Scientists determined that the collision produced a larger than expected orbital shift, in part because so much debris was thrown off the target asteroid during the impact. This has fueled hopes that future probes may be able to help humanity dodge killer space rocks.

“At the UW’s DiRAC Institute, we’re building algorithms to map our solar system and look for asteroids that could threaten Earth,” Davenport said. “Seeing one of these objects up close, and in real time, was surreal! Watching the huge plume form after the impact, and seeing how far we were able to move this mountain-sized pile of rubble, gives me some hope that one day we might come together and actually save our planet.

NASA’s lunar rocket makes its debut: After years of delays and billions of dollars in cost overruns, NASA’s Space Launch System rocket took off for the first time in November, sending an unmanned Orion capsule on what was apparently a perfect test mission around the moon and back. . Speaking of images, cameras mounted on Orion’s solar arrays returned jaw-dropping views of the moon and planet Earth that evoked the spirit of the Apollo era. (Orion crashed on the 50th anniversary of the last Apollo moon landing, adding to the sense of history.)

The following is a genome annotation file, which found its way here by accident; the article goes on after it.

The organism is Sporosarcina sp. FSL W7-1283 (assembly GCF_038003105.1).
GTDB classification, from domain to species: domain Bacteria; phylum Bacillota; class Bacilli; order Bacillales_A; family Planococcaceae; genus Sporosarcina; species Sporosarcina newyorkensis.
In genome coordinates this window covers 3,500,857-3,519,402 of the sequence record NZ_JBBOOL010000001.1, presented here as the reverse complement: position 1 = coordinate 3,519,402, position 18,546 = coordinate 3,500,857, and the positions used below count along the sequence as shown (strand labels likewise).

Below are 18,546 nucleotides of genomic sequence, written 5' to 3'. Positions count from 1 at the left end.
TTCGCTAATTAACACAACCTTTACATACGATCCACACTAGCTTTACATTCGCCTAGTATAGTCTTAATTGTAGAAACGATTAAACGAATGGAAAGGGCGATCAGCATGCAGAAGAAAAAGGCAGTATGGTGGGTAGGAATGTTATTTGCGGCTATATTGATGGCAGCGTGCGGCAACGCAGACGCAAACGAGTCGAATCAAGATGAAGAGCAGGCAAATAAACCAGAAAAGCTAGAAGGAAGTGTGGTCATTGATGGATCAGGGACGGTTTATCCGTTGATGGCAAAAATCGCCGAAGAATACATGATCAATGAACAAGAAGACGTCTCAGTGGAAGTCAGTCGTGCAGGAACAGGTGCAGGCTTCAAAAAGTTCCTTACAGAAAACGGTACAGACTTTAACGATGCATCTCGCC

The Artemis 1 mission paved the way for a crewed trip around the moon scheduled for 2024, followed by a lunar landing scheduled for 2025. NASA is expected to appoint the crew for Artemis 2 in 2023.

Aerojet’s Rocketdyne facility in Redmond, Washington, played a significant support role in Artemis 1. Ken Young, general manager of the Redmond facility, told me in an emailed statement that he and his teammates “have worked tirelessly for years to ensure the delivery of trusted, reliable propulsion for the Artemis 1 mission.

Aerojet’s Redmond team supplied or supported mission-critical hardware, including the launch engine for Orion’s launch abort system, reaction control system thrusters for the crew module, booster engines on the European-built service module, Orion main engine and RCS thrusters on the upper SLS stage.

“We are extremely proud of our Redmond team and the broader national coalition for the success of the Artemis 1 mission,” said Young. “As we like to say, the path back to the moon and Mars is through Redmond.”

Eviation’s Alice Plane Takes Flight: Eviation, based in Arlington, Wash., marked a milestone for zero-emission aviation in September when the company put its all-electric Alice prototype airplane through its first flight test at the airport. County International Airport in Moses Lake, Wash. done is done aviation history,” said Greg Davis, president and chief executive officer of Eviation, after the eight-minute flight.